The last section of James 5 contains some wisdom about prayer and healing. Like most everything else we’ve encountered in James, it is simple, but not easy.
“Are any among you sick? They should call for the elders of the church and have them pray over them, anointing them with oil in the name of the Lord. The prayer of faith will save the sick, and the Lord will raise them up; and anyone who has committed sins will be forgiven. Therefore confess your sins to one another, and pray for one another, so that you may be healed. The prayer of the righteous is powerful and effective.” (James 5:14-16 NRSV)
God does heal, and when he does, we rejoice. We proclaim the wonders of how our good and faithful God answers prayer. But what about when the healing doesn’t come? In those times, there doesn’t seem to be much to rejoice about, and it isn’t as easy to truly believe that God is good or that he answers prayer.
When there is no healing, we want to know why. Did we mess something up? Did we not pray hard enough or with enough faith? Should we have gotten the elders to pray and anoint us with oil? Have our unconfessed sins gotten in the way? Were we not righteous enough for our prayers to be effective? Did we do everything right, but forces of evil sabotaged our prayers? Was it just not God’s will to heal? Is it not God’s timing to heal now?
There is no end to the questions we could ask about this, and to make things worse, there is a severe shortage of good answers. But, like in the book of Job, you can find lots of bad answers from people who mean well. I would just add to the bad but well-meaning category if I were to offer my own explanations.
Let’s get out of that rabbit hole for now and try to grasp James’ practical advice. We could zoom out and summarize it in two main pieces: Do your part, and ask God to do his.
Doing your part might actually mean seeking out the elders to pray over you and anoint you with oil. It could mean confessing your sins and asking for forgiveness. It could mean going to see a doctor and following their advice. Your formula may not look exactly like James’, but the important part may be that you do something, or whatever it is that you are able to.
While we are doing our part, it is important that we ask God to do his part also (remember the importance of asking from James 4?). We’re not going to be able to do everything ourselves, so asking God initiates our cooperation with him. By asking, we’re acknowledging that God has real power in our lives and that we’re receptive to it. It’s not a we-do-everything or a God-does-everything scenario. It’s a cooperation that requires both sides. It is a James kind of faith that is coupled with action.
After doing your part and asking God for his, the way forward may be to wait, or to keep doing and asking, all while hoping for the best.
1. What does your “formula” for healing look like? Is it anything like James’ formula?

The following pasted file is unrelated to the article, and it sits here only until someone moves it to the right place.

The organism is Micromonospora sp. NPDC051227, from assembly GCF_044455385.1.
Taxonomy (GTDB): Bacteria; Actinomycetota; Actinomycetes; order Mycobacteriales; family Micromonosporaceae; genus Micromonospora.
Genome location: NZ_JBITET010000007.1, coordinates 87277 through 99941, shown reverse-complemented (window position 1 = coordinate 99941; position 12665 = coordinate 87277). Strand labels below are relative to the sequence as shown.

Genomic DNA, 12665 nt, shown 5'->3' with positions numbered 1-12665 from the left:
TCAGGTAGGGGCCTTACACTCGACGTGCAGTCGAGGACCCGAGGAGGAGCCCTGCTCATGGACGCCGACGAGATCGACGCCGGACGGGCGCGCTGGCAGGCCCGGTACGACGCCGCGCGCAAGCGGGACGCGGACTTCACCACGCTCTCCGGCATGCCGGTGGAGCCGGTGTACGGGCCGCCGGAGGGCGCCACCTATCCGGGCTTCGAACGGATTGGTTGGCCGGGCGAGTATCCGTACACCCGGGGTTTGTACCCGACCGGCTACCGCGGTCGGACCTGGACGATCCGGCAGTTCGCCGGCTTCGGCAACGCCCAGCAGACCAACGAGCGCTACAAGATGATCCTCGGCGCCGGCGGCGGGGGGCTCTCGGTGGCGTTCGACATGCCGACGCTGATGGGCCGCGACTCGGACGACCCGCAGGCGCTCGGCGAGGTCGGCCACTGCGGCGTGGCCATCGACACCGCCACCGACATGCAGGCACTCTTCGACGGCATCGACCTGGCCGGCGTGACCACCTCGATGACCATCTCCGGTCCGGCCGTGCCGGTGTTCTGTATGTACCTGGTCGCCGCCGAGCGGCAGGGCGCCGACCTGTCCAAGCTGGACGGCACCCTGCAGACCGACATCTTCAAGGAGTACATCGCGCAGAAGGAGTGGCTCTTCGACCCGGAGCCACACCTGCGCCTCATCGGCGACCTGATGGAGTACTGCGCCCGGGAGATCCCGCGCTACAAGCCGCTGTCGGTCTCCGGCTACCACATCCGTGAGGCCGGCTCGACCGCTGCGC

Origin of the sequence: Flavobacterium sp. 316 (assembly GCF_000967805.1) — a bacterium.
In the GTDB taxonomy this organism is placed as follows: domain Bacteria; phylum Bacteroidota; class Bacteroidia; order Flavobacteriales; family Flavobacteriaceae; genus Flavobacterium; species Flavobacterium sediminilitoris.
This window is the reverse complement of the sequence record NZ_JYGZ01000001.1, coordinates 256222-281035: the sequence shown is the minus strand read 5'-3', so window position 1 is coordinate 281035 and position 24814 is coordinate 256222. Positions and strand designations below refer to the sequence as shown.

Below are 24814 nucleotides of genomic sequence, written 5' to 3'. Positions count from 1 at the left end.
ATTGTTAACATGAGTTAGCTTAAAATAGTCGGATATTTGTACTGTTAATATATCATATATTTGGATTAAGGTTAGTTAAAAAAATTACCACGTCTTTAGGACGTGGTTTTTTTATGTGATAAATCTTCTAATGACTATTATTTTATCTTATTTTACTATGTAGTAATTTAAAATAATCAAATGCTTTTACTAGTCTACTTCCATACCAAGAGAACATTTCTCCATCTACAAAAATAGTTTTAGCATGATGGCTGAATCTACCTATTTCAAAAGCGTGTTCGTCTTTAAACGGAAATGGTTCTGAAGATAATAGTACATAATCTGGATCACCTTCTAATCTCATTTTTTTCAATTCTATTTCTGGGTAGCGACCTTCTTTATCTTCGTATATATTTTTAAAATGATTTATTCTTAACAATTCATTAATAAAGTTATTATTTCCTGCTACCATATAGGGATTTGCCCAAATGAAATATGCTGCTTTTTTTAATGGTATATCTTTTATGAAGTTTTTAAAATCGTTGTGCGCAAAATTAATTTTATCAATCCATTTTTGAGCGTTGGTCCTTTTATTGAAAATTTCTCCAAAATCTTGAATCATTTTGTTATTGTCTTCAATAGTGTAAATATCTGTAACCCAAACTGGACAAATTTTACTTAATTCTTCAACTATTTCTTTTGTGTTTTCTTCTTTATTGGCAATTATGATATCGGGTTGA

2. How can you do your part for your own healing or for the healing of others?
Conflicts and violence are problems we humans have always dealt with. If only there were some insights in the book of James to help us understand why, and how we might be able to help the situation.
“Those conflicts and disputes among you, where do they come from? Do they not come from your cravings that are at war within you? You want something and do not have it; so you commit murder. And you covet something and cannot obtain it; so you engage in disputes and conflicts. You do not have, because you do not ask. You ask and do not receive, because you ask wrongly, in order to spend what you get on your pleasures.” (James 4:1-3 NRSV)
James says the source of conflict is the cravings at war within us. We covet things that we don’t have, and perceive that there isn’t enough to go around, leading us to take what we want by force, many times at the expense of others. We’re wired so deeply for survival that the fear of scarcity often drives us to get what we need in whatever way we can. It’s both a blessing and a curse.
The passage goes a level deeper into the investigation and explores why we don’t have what we need: It’s because we don’t ask. That’s something I’m not good at. I often feel uncomfortable asking someone else for something, because I think it’s my own responsibility to take care of it. By not asking, I’m underutilizing one of the biggest strengths of being part of family and community. There is more than enough to go around if asking and sharing happen freely.
There’s another layer to this. Sometimes when we ask, we don’t receive because we ask with wrong or selfish motives. By chasing after the wrong things, we are fueling the fire of conflict. James is prompting us to take inventory of our desires and motives. It’s not wrong to need or want things, but the challenge is to seek the right things with a pure heart.
James continues his train of thought by contrasting “friendship with the world” and friendship with God. When we seek things with the wrong motives, we make ourselves friends of the world, and therefore enemies of God. Instead, make yourself a friend of God by humbling yourself and submitting to the leading of his spirit that lives within us. Set aside your selfish desires, as painful as that may be, and ask for truly good things.
James is offering us an antidote to conflicts and violence, advocating for a more peaceful way—partner with God (“draw near” to him) by properly aligning your desires. Seek after and ask for the right things, and have enough as you share in God’s abundance and grace.
Questions to consider:
1. What are some things you need or want, but don’t have?